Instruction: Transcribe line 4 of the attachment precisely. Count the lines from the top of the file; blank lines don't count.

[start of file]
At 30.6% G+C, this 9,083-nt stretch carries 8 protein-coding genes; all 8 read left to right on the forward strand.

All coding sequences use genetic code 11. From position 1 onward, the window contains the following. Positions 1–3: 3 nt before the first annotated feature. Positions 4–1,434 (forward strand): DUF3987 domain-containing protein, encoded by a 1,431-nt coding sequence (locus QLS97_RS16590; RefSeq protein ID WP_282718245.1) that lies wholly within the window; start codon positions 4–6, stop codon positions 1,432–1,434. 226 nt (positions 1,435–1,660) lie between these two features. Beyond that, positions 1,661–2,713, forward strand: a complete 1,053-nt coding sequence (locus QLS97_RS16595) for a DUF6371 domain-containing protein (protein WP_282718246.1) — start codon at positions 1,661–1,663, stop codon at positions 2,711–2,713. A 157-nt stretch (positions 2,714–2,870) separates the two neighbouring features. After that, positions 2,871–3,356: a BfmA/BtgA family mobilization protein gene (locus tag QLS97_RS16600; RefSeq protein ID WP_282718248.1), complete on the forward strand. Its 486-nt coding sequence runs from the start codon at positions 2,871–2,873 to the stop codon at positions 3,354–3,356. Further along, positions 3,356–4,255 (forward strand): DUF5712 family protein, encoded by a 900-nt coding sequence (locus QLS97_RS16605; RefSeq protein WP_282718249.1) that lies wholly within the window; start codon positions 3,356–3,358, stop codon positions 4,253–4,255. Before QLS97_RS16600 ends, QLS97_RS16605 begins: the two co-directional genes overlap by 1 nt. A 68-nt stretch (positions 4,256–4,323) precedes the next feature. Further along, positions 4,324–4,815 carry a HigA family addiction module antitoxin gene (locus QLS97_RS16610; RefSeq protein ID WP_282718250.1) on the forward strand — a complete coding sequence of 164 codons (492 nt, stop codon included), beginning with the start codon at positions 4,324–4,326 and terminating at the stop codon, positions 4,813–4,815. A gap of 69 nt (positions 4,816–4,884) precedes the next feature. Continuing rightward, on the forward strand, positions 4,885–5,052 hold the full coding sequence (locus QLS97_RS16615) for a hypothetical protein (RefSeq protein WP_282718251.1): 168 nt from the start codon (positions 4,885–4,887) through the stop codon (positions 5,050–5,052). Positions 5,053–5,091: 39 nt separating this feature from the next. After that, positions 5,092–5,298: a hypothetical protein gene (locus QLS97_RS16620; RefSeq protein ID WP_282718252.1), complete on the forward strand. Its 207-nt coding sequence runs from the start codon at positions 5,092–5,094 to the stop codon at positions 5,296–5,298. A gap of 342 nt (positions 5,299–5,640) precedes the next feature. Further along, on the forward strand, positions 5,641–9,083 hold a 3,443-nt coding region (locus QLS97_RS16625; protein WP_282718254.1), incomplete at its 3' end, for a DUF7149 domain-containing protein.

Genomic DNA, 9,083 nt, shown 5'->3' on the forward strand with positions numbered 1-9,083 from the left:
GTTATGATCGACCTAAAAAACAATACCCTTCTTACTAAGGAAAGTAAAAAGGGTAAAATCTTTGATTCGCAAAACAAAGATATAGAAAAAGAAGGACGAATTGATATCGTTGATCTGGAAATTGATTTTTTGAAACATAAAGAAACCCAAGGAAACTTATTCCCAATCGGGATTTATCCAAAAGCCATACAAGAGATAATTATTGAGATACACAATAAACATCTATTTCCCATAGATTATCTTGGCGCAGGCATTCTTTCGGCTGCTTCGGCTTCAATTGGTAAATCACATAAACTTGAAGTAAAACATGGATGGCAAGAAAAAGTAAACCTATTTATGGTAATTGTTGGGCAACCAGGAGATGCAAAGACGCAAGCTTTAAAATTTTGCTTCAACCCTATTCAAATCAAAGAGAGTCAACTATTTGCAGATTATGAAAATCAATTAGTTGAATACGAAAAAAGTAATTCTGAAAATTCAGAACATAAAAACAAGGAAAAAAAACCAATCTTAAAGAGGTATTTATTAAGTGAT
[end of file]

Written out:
GTTATGATCGACCTAAAAAACAATACCCTTCTTACTAAGGAAAGTAAAAAGGGTAAAATCTTTGATTCGCAAAACAAAGATATAGAAAAAGAAGGACGAATTGATATCGTTGATCTGGAAATTGATTTTTTGAAACATAAAGAAACCCAAGGAAACTTATTCCCAATCGGGATTTATCCAAAAGCCATACAAGAGATAATTATTGAGATACACAATAAACATCTATTTCCCATAGATTATCTTGGCGCAGGCATTCTTTCGGCTGCTTCGGCTTCAATTGGTAAATCACATAAACTTGAAGTAAAACATGGATGGCAAGAAAAAGTAAACCTATTTATGGTAATTGTTGGGCAACCAGGAGATGCAAAGACGCAAGCTTTAAAATTTTGCTTCAACCCTATTCAAATCAAAGAGAGTCAACTATTTGCAGATTATGAAAATCAATTAGTTGAATACGAAAAAAGTAATTCTGAAAATTCAGAACATAAAAACAAGGAAAAAAAACCAATCTTAAAGAGGTATTTATTAAGTGAT